The Product: HD Vision Sunglasses
The Price: HD Vision Ultra, online $10 plus $6.99 shipping and handling: $9.99 in some retail stores: HD Vision WrapAround, online $14.99 plus $7.95 shipping and handling: $9.99 in some retail stores.
The Claims: Reduces glare; enhances color and clarity
Buy-O-Meter Rating: 3 out of 5
HD Vision glasses are making hay from the current "high definition" craze.
In TV land, high definition means employing a couple of million pixels to make television look more like life. In the world of sunglasses, HD means ... well, who the heck knows what it means? Making life look more like life?
HD sounds impressive. And the line of HD Vision glasses by Idea Village -- including HD Ultra Sunglasses worn alone, and HD WrapArounds worn over prescription glasses -- does change the way we see things in certain lighting and settings.
On low-light days, these plastic glasses with amber lenses do make colors seem more vivid. Greens look greener, blues bluer. On hazy days, when everything looks washed out, HD Vision glasses make everything pop.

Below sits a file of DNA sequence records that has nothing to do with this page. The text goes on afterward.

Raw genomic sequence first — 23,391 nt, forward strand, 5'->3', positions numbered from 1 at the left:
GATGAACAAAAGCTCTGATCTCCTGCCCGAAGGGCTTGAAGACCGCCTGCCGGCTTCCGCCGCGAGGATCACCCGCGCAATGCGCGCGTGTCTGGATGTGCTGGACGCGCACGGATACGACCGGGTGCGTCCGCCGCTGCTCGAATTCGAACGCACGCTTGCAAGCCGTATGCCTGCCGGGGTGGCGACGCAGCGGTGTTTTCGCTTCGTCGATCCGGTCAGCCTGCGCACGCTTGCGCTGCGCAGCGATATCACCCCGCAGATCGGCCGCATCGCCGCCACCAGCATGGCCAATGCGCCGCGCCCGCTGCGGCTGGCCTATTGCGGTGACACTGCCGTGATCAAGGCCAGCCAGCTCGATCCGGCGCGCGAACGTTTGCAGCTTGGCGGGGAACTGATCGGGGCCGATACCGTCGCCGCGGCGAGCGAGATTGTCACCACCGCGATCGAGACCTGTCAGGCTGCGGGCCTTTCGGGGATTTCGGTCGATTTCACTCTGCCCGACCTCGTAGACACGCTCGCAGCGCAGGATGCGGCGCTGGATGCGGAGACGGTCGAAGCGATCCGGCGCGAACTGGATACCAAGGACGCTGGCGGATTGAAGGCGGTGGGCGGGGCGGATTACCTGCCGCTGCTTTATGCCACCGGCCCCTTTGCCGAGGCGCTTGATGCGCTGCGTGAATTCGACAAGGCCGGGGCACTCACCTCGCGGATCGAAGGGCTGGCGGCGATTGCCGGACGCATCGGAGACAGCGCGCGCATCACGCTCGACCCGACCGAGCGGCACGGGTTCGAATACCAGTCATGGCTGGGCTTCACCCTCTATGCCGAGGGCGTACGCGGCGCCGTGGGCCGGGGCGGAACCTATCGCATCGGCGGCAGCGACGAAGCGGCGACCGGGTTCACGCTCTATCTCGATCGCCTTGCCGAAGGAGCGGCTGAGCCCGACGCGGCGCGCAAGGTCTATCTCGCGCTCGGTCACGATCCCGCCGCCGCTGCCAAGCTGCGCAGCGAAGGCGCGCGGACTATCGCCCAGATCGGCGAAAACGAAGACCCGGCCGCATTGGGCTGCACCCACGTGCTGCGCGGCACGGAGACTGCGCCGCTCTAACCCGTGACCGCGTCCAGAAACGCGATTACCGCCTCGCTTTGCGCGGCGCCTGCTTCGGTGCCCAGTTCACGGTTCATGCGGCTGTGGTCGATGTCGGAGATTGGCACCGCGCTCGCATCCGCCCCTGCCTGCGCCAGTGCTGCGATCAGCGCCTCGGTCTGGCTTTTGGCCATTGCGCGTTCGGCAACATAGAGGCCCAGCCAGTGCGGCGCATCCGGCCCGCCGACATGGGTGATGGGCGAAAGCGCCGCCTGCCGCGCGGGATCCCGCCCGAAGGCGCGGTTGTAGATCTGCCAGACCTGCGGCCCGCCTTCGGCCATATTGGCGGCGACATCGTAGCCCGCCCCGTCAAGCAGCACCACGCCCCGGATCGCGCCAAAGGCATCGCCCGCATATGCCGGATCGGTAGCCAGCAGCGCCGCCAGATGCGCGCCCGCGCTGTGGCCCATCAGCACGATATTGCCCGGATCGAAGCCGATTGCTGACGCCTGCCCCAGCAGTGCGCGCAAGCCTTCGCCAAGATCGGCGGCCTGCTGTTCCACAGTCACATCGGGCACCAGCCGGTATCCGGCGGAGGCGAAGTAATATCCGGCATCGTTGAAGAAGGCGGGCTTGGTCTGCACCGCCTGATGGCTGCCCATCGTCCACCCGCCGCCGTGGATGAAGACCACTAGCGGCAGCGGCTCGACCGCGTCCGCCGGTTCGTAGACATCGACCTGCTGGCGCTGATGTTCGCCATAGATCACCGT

Amber lenses, which increase contrast and clarity during low-light conditions, do not represent cutting-edge technology. Skiers have always used amber to help them see moguls on cloudy days, and Ducks Unlimited puts its logo on amber shooting glasses that help hunters blow birds from the skies at dawn and dusk.
Although HD Vision glasses do protect eyes from damaging ultra violet rays, they do not block the sun on bright days as well as dark-lens sunglasses. And they do not cut water glare as well as polarized lenses. For instance, I can see fish swimming in a trout stream with my polarized fishing glasses, but not with the HD Vision Ultras.
HD Vision glasses boast "Euro-Style Design." But, I'll warn you, the 24/7 fashion paraders in Rome and Paris will laugh you off the streets in these graceless glasses with black or tortoise shell frames. Whose "Euro" are they talking about anyway?
The bottom line on HD Vision glasses: Put on a pair during the hazy days of summer. But when the light's bright, you will see clearer with standard-definition dark sunglasses.
Read more of our As Seen on TV product reviews.
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